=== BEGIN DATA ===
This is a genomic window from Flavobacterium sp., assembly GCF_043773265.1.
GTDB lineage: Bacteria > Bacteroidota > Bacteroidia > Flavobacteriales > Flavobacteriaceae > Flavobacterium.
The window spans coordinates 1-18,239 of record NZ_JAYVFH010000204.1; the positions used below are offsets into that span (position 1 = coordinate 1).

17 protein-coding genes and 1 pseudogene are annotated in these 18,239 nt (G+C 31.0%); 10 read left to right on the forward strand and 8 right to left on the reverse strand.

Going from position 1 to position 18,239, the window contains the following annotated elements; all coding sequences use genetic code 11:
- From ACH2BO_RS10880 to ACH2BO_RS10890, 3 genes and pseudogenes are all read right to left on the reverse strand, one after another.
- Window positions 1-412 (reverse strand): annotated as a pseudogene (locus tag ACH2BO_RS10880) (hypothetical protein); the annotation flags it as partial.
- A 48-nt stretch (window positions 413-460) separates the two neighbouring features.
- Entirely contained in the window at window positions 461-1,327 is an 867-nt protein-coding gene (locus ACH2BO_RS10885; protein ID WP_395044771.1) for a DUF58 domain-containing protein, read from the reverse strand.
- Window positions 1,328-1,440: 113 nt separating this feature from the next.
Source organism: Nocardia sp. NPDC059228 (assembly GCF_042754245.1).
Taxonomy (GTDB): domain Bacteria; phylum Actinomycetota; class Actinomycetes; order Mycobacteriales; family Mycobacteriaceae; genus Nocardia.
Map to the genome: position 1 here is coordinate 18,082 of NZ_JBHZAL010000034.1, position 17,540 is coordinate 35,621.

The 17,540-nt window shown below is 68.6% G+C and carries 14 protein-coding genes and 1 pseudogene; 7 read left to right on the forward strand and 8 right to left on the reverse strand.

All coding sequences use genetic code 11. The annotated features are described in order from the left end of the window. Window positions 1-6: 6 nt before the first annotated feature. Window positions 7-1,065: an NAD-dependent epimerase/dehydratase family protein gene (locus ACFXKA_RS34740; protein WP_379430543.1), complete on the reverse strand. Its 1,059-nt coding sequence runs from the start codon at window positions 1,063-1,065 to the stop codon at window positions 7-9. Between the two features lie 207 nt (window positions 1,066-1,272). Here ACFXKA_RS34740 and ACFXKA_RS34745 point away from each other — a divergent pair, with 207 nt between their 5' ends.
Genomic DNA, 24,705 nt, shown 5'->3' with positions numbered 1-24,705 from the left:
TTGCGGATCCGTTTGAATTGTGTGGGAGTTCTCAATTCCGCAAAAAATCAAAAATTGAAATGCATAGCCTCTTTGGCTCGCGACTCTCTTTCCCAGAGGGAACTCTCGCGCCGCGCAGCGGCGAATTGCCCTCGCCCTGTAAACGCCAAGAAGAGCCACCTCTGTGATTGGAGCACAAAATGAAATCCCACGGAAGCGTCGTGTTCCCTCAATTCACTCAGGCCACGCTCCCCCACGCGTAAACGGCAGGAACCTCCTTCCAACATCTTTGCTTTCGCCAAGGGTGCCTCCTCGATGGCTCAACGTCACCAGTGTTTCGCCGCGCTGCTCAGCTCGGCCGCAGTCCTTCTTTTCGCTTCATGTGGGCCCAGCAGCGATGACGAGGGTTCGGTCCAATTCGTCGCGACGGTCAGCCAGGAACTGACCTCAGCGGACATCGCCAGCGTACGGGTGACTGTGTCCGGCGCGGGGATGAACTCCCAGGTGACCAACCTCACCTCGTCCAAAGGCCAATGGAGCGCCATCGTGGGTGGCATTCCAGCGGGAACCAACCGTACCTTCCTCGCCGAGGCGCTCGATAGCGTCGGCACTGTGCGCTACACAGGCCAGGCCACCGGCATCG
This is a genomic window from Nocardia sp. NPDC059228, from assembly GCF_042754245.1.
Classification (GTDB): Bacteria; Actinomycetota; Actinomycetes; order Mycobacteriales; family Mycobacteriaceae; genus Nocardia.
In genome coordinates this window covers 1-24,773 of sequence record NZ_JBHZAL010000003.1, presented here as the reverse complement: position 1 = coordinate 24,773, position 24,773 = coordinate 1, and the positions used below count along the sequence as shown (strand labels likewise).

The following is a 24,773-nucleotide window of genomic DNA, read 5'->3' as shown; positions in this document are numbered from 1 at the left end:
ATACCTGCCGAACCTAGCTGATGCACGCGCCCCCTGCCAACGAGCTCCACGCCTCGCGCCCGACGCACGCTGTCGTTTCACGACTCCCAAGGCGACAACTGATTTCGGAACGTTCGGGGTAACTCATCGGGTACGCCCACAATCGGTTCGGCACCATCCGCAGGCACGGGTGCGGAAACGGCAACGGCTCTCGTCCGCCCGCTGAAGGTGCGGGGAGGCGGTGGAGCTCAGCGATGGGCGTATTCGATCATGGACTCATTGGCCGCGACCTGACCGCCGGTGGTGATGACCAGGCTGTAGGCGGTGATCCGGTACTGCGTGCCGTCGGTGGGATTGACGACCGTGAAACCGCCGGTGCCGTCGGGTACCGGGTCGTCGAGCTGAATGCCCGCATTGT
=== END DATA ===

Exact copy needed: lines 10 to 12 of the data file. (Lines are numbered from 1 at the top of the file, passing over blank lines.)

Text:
- Window positions 1,328-1,440: 113 nt separating this feature from the next.
Source organism: Nocardia sp. NPDC059228 (assembly GCF_042754245.1).
Taxonomy (GTDB): domain Bacteria; phylum Actinomycetota; class Actinomycetes; order Mycobacteriales; family Mycobacteriaceae; genus Nocardia.